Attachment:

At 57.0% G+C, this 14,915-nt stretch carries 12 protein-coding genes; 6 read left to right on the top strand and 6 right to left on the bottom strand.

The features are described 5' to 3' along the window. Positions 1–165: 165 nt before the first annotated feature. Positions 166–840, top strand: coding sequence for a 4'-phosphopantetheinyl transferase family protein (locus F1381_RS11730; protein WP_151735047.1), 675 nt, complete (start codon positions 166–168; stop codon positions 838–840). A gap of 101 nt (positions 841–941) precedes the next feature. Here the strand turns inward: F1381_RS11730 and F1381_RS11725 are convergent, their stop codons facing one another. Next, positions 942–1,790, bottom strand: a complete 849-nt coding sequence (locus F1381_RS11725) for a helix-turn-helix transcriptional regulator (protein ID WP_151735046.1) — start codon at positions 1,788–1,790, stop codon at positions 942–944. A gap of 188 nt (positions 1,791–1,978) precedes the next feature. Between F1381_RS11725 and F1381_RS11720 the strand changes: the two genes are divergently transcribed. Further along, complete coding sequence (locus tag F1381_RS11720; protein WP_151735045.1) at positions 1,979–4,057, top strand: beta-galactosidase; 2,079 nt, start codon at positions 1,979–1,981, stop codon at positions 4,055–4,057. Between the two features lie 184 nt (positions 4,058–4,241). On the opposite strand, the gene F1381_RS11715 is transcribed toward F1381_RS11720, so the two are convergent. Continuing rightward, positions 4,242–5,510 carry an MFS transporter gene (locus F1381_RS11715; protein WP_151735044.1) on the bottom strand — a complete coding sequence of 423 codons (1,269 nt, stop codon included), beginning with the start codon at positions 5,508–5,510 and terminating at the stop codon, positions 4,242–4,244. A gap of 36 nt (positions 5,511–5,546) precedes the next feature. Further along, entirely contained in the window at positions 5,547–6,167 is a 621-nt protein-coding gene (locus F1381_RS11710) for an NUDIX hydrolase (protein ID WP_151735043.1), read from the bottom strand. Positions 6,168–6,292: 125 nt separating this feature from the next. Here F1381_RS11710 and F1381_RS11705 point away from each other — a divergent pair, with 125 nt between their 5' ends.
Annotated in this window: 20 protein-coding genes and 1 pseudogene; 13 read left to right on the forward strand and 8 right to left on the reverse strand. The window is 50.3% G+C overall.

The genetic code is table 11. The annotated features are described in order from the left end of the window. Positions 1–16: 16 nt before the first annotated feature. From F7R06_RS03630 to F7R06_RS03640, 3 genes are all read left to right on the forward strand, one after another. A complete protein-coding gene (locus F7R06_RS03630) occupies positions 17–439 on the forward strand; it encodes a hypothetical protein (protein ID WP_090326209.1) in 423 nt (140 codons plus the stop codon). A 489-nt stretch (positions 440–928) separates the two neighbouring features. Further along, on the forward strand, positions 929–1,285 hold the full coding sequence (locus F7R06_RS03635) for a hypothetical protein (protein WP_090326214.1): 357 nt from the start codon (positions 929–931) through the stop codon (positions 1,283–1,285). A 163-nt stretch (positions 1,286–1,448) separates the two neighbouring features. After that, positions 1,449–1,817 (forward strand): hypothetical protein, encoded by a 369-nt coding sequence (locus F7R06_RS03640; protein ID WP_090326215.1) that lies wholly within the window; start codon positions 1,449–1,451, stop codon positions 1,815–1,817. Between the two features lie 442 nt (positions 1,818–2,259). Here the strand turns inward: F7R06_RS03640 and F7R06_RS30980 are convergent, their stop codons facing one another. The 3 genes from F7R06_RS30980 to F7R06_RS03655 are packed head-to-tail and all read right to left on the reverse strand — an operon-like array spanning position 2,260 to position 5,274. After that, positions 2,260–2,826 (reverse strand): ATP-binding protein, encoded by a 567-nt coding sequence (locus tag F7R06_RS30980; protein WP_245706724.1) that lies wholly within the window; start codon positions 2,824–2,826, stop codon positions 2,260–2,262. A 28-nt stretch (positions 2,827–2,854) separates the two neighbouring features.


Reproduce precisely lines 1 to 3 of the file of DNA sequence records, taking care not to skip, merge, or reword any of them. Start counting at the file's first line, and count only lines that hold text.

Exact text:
At 57.0% G+C, this 14,915-nt stretch carries 12 protein-coding genes; 6 read left to right on the top strand and 6 right to left on the bottom strand.

The features are described 5' to 3' along the window. Positions 1–165: 165 nt before the first annotated feature. Positions 166–840, top strand: coding sequence for a 4'-phosphopantetheinyl transferase family protein (locus F1381_RS11730; protein WP_151735047.1), 675 nt, complete (start codon positions 166–168; stop codon positions 838–840). A gap of 101 nt (positions 841–941) precedes the next feature. Here the strand turns inward: F1381_RS11730 and F1381_RS11725 are convergent, their stop codons facing one another. Next, positions 942–1,790, bottom strand: a complete 849-nt coding sequence (locus F1381_RS11725) for a helix-turn-helix transcriptional regulator (protein ID WP_151735046.1) — start codon at positions 1,788–1,790, stop codon at positions 942–944. A gap of 188 nt (positions 1,791–1,978) precedes the next feature. Between F1381_RS11725 and F1381_RS11720 the strand changes: the two genes are divergently transcribed. Further along, complete coding sequence (locus tag F1381_RS11720; protein WP_151735045.1) at positions 1,979–4,057, top strand: beta-galactosidase; 2,079 nt, start codon at positions 1,979–1,981, stop codon at positions 4,055–4,057. Between the two features lie 184 nt (positions 4,058–4,241). On the opposite strand, the gene F1381_RS11715 is transcribed toward F1381_RS11720, so the two are convergent. Continuing rightward, positions 4,242–5,510 carry an MFS transporter gene (locus F1381_RS11715; protein WP_151735044.1) on the bottom strand — a complete coding sequence of 423 codons (1,269 nt, stop codon included), beginning with the start codon at positions 5,508–5,510 and terminating at the stop codon, positions 4,242–4,244. A gap of 36 nt (positions 5,511–5,546) precedes the next feature. Further along, entirely contained in the window at positions 5,547–6,167 is a 621-nt protein-coding gene (locus F1381_RS11710) for an NUDIX hydrolase (protein ID WP_151735043.1), read from the bottom strand. Positions 6,168–6,292: 125 nt separating this feature from the next. Here F1381_RS11710 and F1381_RS11705 point away from each other — a divergent pair, with 125 nt between their 5' ends.
Annotated in this window: 20 protein-coding genes and 1 pseudogene; 13 read left to right on the forward strand and 8 right to left on the reverse strand. The window is 50.3% G+C overall.